For the past few months, people within Kansas University’s football program have gushed about why hiring John Reagan as the team’s new offensive-line coach and offensive coordinator was going to make a big difference.
This spring, I got to see what they were talking about.
To say I was impressed by what I saw from Reagan during the 90 minutes of one spring practice open to the media would be putting it mildly. I was blown away.
My plan for my time inside the gates that day was to make the rounds to every position and get a little bit here, a little bit more there and come away with a pretty solid and comprehensive understanding of KU coach Charlie Weis’ third KU team as a whole. I did that as best I could, but the offensive-line station dominated my time way more than I expected.
And that was because of Reagan.
Before you assume my attention was captured because Reagan was a ranting and raving lunatic and the decibel level coming from the O-line station caught my ear, I should explain that Reagan’s demeanor was one of the most impressive parts about his coaching style.
Don’t get me wrong: I’m sure the guy can and does go off when he needs to, but based on what I witnessed, he’s much more interested in coaching, teaching and connecting with his players than he is screaming at them.
Reagan’s instructions were incredibly detailed and direct, leaving nothing to interpretation or second-guessing. Simply put, if linemen heard him say “quick feet,” “extend your arms,” “finish the block up through the body” or any other set of instructions, they needed little time to process what he meant. During those rare times when they were slow to pick up his initial instructions, Reagan had that covered by standing within arm’s length of every player during every drill. He moved with them, often sticking his nose within inches of their helmets to make sure they heard his instructions and make sure he saw exactly what they were doing.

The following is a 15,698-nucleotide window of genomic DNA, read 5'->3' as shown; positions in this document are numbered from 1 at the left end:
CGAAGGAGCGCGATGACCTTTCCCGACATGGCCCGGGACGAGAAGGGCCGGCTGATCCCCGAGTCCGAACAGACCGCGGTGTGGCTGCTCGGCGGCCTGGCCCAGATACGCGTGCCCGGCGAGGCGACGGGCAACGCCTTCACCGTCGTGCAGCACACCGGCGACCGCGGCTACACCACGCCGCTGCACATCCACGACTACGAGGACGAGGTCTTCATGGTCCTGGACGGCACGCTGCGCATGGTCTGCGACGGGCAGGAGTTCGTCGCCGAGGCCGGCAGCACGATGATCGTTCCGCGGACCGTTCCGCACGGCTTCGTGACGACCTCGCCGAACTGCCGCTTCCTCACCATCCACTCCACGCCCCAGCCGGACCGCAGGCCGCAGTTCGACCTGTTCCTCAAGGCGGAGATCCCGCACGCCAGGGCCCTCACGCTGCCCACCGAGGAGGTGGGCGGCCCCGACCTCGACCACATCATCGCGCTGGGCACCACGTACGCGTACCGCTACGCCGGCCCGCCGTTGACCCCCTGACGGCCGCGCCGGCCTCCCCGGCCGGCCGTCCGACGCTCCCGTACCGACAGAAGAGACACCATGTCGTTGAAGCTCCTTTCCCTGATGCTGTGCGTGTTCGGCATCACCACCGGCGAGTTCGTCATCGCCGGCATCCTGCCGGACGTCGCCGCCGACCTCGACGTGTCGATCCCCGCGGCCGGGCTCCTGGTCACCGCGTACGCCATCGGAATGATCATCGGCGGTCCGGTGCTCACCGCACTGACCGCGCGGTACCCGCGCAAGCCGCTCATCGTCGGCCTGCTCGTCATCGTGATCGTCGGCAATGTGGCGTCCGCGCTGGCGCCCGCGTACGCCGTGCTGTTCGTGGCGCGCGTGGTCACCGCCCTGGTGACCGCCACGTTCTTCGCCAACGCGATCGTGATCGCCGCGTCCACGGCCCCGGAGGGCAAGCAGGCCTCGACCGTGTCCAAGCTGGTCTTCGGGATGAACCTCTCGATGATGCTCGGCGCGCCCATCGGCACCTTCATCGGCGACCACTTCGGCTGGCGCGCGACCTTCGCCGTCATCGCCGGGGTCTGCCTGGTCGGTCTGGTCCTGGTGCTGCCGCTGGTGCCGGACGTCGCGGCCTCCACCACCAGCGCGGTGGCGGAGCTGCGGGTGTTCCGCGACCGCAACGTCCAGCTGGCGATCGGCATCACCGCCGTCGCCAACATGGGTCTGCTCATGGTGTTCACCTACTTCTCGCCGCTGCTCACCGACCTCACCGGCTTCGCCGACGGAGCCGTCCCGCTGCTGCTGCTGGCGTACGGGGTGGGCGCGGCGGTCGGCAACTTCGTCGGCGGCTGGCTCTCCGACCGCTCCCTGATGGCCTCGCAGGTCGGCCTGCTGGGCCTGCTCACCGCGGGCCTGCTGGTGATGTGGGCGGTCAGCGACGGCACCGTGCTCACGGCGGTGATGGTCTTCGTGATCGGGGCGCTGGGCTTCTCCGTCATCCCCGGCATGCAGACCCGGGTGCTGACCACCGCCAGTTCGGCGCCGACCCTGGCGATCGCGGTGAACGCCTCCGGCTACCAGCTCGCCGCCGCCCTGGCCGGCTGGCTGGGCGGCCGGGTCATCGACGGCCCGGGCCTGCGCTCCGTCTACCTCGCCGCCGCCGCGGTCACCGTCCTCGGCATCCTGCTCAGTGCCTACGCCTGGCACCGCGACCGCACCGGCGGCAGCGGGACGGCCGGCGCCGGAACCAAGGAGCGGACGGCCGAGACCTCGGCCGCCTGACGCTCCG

Every lineman, from the most experienced to the greenest, received a great deal of individual attention, and, when needed, Reagan, a former offensive lineman himself, dropped down and showed these guys exactly what he wanted them to do.
At one point, when the group was working under the 5-foot-tall metal chute utilized to emphasize good pad level, Reagan hopped under there with them and, rep after rep, put himself through some of the physically demanding tasks he was asking his players to endure.
Simply put, Reagan truly seems to care that these guys are learning and improving, and his coaching style makes it so that they cannot get away with bad reps. Provided the techniques are sound, such an approach should go a long way toward making things more interesting on Saturdays.
Reagan’s not a miracle worker. It’s not as if he could take someone like Tony Pierson and turn him into a left tackle. But he works well with guys who were born to play their position, and his track record speaks for itself. He’s produced everywhere he has worked and has a great reputation among his peers. What’s more, he has said from the minute he accepted the job to come back to Kansas that he thought the pieces were in place for KU to field a competitive offensive line immediately.
None of that will matter, of course, if the guys Reagan is coaching don’t deliver this fall. But his presence as the leader of the Jayhawks’ most unproven unit should at least give them a fighting chance.